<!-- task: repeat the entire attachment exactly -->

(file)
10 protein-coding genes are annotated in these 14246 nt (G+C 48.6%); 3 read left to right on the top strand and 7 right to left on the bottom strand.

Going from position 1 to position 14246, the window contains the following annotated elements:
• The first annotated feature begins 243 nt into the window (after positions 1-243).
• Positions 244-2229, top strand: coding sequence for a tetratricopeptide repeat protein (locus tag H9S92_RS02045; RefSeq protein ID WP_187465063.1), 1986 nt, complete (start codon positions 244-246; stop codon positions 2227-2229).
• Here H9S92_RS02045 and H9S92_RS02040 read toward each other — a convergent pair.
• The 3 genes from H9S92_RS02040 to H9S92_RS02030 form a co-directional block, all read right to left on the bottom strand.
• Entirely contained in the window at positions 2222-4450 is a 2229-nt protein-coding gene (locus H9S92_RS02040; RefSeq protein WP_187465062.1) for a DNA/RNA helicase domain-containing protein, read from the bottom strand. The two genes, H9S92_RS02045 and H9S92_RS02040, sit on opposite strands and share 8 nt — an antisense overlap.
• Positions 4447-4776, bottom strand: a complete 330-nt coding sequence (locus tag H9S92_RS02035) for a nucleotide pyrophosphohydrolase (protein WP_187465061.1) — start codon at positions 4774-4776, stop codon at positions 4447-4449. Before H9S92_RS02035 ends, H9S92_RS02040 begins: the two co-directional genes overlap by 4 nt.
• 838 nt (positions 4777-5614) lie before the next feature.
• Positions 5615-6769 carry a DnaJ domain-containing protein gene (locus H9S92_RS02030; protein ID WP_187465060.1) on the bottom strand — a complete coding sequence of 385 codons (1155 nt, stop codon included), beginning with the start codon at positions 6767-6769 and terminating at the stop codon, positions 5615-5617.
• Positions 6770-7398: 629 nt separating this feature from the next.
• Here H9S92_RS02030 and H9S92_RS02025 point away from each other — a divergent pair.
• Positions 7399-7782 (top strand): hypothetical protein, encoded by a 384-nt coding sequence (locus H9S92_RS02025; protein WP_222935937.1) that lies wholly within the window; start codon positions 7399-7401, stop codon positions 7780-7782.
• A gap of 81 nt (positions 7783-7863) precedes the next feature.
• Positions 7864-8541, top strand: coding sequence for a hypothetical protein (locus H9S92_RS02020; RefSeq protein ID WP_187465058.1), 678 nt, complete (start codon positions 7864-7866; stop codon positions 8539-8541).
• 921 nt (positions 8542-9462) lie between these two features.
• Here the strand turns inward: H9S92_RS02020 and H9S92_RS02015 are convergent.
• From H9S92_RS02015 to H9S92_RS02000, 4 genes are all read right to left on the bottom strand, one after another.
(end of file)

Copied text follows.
10 protein-coding genes are annotated in these 14246 nt (G+C 48.6%); 3 read left to right on the top strand and 7 right to left on the bottom strand.

Going from position 1 to position 14246, the window contains the following annotated elements:
• The first annotated feature begins 243 nt into the window (after positions 1-243).
• Positions 244-2229, top strand: coding sequence for a tetratricopeptide repeat protein (locus tag H9S92_RS02045; RefSeq protein ID WP_187465063.1), 1986 nt, complete (start codon positions 244-246; stop codon positions 2227-2229).
• Here H9S92_RS02045 and H9S92_RS02040 read toward each other — a convergent pair.
• The 3 genes from H9S92_RS02040 to H9S92_RS02030 form a co-directional block, all read right to left on the bottom strand.
• Entirely contained in the window at positions 2222-4450 is a 2229-nt protein-coding gene (locus H9S92_RS02040; RefSeq protein WP_187465062.1) for a DNA/RNA helicase domain-containing protein, read from the bottom strand. The two genes, H9S92_RS02045 and H9S92_RS02040, sit on opposite strands and share 8 nt — an antisense overlap.
• Positions 4447-4776, bottom strand: a complete 330-nt coding sequence (locus tag H9S92_RS02035) for a nucleotide pyrophosphohydrolase (protein WP_187465061.1) — start codon at positions 4774-4776, stop codon at positions 4447-4449. Before H9S92_RS02035 ends, H9S92_RS02040 begins: the two co-directional genes overlap by 4 nt.
• 838 nt (positions 4777-5614) lie before the next feature.
• Positions 5615-6769 carry a DnaJ domain-containing protein gene (locus H9S92_RS02030; protein ID WP_187465060.1) on the bottom strand — a complete coding sequence of 385 codons (1155 nt, stop codon included), beginning with the start codon at positions 6767-6769 and terminating at the stop codon, positions 5615-5617.
• Positions 6770-7398: 629 nt separating this feature from the next.
• Here H9S92_RS02030 and H9S92_RS02025 point away from each other — a divergent pair.
• Positions 7399-7782 (top strand): hypothetical protein, encoded by a 384-nt coding sequence (locus H9S92_RS02025; protein WP_222935937.1) that lies wholly within the window; start codon positions 7399-7401, stop codon positions 7780-7782.
• A gap of 81 nt (positions 7783-7863) precedes the next feature.
• Positions 7864-8541, top strand: coding sequence for a hypothetical protein (locus H9S92_RS02020; RefSeq protein ID WP_187465058.1), 678 nt, complete (start codon positions 7864-7866; stop codon positions 8539-8541).
• 921 nt (positions 8542-9462) lie between these two features.
• Here the strand turns inward: H9S92_RS02020 and H9S92_RS02015 are convergent.
• From H9S92_RS02015 to H9S92_RS02000, 4 genes are all read right to left on the bottom strand, one after another.